An Israelite Without Guile
The Men in the Gray Flannel Soutanes
Was this a caving-in to public pressure? A case of the dog suffering its tail to wag it? Probably not; but Hudson might be pleased if it were. He has urged the faithful to overcome their "inbred sense of deference to authority" and form a "Catholic Tea Party." The goal: pressuring the bishops into rewriting their "Faithful Citizenship" guide in such a way that would make it impossible for Catholics to vote for pro-choice candidates.
Brash and partisan though Hudson might seem, he's a shrinking violet, not to mention a moderate, compared to Michael Voris. Voris, founder of St. Michael's Media, promotes an ecclesial and political vision that manages to combine the worst of Mao Zedong and the worst of Francisco Franco. He has called for "a new crusade" against "the enemies of Christ who have embedded themselves in the Church." He has also touted a "benevolent dictatorship"—one run, of course, by a Catholic. Democracy, he predicts, "is a system that will end in self-destruction."
Naturally, demagoguery has never been the exclusive province of laypeople. Voris' crowd-stirring chops look puny compared to those of fellow Michigander Fr. Charles Coughlin, whose Jew-baiting radio rants sustained an audience comprising, for a time, one-third of America. But the nature of Church government ensured that Coughlin's influence remained strictly personal; it could not become canonical. The mob might well have elected Coughlin bishop; no nuncio was mad enough to appoint him to the job. Indeed, it was Coughlin's archbishop who—belatedly—did what the Roosevelt administration never quite managed to do: he got him to shut his pie-hole.
The idea of a Church or a diocese dominated by a Coughlin, a Voris, or even a Hudson might sound a little too dystopian to take seriously. But anyone believing lay empowerment will usher in only liberty, equality, and sweet freedom of conscience, should consider lay ecclesial movements like Focolare and Neo-Catechumenal Way. Both were founded by charismatic laypeople. Focolare's founder, Chiara Lubich, was a woman, and decreed that only women should succeed her to the presidency. In both movements, laypeople take charge of one another's spiritual formation. In The Pope's Armada, Gordon Urquart reports they go at it with a single-minded intensity that might have impressed Marcial Maciel:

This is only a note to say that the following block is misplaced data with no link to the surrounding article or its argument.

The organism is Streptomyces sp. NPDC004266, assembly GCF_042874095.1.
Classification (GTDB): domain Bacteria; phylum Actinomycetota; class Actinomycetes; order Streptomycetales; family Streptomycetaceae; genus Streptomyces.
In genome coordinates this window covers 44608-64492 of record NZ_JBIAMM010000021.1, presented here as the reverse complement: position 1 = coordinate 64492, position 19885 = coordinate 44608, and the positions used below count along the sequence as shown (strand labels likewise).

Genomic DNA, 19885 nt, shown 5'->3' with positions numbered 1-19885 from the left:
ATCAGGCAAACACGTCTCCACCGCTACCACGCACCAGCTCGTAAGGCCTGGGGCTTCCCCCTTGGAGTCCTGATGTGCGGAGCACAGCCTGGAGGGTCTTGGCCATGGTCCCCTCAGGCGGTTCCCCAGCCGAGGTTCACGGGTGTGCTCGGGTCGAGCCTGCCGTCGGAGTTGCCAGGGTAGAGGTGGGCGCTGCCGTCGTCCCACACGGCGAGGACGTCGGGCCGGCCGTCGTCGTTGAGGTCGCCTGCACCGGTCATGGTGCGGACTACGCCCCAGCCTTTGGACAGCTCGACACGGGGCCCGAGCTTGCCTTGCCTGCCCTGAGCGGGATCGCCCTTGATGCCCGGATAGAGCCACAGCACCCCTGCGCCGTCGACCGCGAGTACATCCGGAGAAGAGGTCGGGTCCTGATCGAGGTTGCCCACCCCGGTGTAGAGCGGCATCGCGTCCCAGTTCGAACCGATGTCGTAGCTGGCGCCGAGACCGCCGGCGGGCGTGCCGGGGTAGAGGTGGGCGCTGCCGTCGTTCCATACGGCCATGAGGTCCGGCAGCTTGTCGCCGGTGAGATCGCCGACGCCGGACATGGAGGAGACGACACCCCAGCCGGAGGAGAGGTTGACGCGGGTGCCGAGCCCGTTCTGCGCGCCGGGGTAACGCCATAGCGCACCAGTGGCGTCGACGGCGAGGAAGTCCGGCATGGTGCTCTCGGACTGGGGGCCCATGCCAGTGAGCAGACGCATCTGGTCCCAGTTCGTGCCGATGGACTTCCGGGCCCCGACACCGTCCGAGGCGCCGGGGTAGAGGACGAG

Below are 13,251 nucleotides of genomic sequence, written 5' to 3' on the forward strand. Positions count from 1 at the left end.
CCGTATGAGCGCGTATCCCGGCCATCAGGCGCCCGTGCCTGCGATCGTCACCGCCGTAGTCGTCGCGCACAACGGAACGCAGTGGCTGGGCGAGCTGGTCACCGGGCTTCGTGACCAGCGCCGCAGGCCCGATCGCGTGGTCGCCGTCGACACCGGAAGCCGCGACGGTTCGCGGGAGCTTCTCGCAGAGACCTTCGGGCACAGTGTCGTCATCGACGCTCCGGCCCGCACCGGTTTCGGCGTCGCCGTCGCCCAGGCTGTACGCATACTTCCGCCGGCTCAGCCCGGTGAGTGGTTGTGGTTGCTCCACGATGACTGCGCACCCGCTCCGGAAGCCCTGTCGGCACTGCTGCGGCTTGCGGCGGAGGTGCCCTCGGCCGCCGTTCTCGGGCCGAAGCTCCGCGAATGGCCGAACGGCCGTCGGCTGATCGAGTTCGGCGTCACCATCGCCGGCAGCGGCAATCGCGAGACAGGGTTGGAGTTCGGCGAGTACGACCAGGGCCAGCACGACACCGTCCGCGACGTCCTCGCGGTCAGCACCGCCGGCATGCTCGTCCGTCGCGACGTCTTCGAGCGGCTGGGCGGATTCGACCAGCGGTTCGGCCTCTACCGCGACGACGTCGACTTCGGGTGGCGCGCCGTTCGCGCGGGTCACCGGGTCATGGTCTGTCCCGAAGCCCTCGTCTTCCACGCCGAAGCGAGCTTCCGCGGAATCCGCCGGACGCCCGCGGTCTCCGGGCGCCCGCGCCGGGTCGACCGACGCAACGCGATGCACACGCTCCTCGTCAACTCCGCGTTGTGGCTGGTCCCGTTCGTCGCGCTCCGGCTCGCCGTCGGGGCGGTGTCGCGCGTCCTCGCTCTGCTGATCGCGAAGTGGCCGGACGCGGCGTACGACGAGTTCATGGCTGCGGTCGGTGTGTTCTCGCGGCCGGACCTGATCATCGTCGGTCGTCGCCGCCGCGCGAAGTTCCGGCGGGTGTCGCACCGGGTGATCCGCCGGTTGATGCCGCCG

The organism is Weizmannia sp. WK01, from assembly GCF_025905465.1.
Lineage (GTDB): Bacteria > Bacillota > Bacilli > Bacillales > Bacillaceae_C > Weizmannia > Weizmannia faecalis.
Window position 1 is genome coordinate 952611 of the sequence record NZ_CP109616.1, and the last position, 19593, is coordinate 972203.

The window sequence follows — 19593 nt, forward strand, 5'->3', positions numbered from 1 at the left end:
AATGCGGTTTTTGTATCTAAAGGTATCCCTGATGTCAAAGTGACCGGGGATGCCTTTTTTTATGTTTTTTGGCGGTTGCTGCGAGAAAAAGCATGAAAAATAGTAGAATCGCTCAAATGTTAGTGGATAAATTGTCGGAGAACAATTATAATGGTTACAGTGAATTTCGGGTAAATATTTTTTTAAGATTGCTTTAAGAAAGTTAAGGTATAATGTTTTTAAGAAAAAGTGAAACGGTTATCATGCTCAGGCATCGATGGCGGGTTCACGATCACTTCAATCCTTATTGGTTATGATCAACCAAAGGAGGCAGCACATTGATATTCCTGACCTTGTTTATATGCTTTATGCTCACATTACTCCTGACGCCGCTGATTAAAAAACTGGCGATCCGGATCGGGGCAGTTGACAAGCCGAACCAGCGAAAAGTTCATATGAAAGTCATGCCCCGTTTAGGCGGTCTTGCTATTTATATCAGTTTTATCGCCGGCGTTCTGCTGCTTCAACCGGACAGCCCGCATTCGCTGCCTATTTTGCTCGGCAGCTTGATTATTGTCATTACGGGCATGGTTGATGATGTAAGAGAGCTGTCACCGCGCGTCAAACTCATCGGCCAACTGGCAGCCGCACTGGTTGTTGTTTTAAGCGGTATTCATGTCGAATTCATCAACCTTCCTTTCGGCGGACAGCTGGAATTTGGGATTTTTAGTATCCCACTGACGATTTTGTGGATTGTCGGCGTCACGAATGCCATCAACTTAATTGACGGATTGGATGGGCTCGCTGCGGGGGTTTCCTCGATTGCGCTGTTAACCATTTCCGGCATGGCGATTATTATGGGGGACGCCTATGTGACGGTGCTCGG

Many of their main characteristics reflect those of Mao's Red Guards—the fanaticism, the blind obedience, the sloganeering, the personality cult around the Pope, manipulation of the media, anti-intellectualism, denunciations, the formulation of rigid ideology, a younger generation mobilized in the struggle against their elders . . .
Certainly, nobody should take Urquhart's word as definitive. A former member of Focolare, he could be reporting impressions as facts; one man's fanaticism is another's commitment. But even given the meagerest weight possible, his account, along with many others, suggests that laypeople can leave each other feeling just as disgruntled as clerics can. If the inmates are no worse at making their asylum a happy place than Nurse Ratched, there's no reason to suppose they're any better.
A recent study suggests it's impossible to overstate the importance of basic satisfaction, subjectively defined. After analyzing a Pew Research Center survey of ex-Catholics, Fr. Thomas Reese concludes that 71 percent of those who join Protestant denominations—"almost half" the overall number—report that the Catholic Church had failed to meet their spiritual needs. As alienators go, that sense of not being fed "dwarfs any disagreements over specific doctrines."
Time to review: The Church is competing in a buyers' market. Her clerical leadership has surrendered a large share of its credibility. Laypeople are pounding on the gates of the palace, pikes in hand. Here in the West, priestly vocations are declining, and there probably aren't enough Nigerians to fill the gaps. Feeling underserved, the faithful are defecting. Not a pretty picture, is it?
It should be a sobering one. Critics of clericalism may soon find cause to regret what they've wished for. The Church may never place clergy and laity on an exactly level playing field, but I think it likely that weight of numbers will deliver ever-larger shares of influence into lay hands. Laypeople will look up one day to find that the people oppressing them—ruining their worship experiences, shaking their faith—are other laypeople. Hopefully, on that day, we'll have the good grace to see that we have become our own worst enemies.
Max Lindenman is a freelance writer, based in Phoenix. He has been published in National Catholic Reporter, Busted Halo and Salon. His Open Salon blog is here.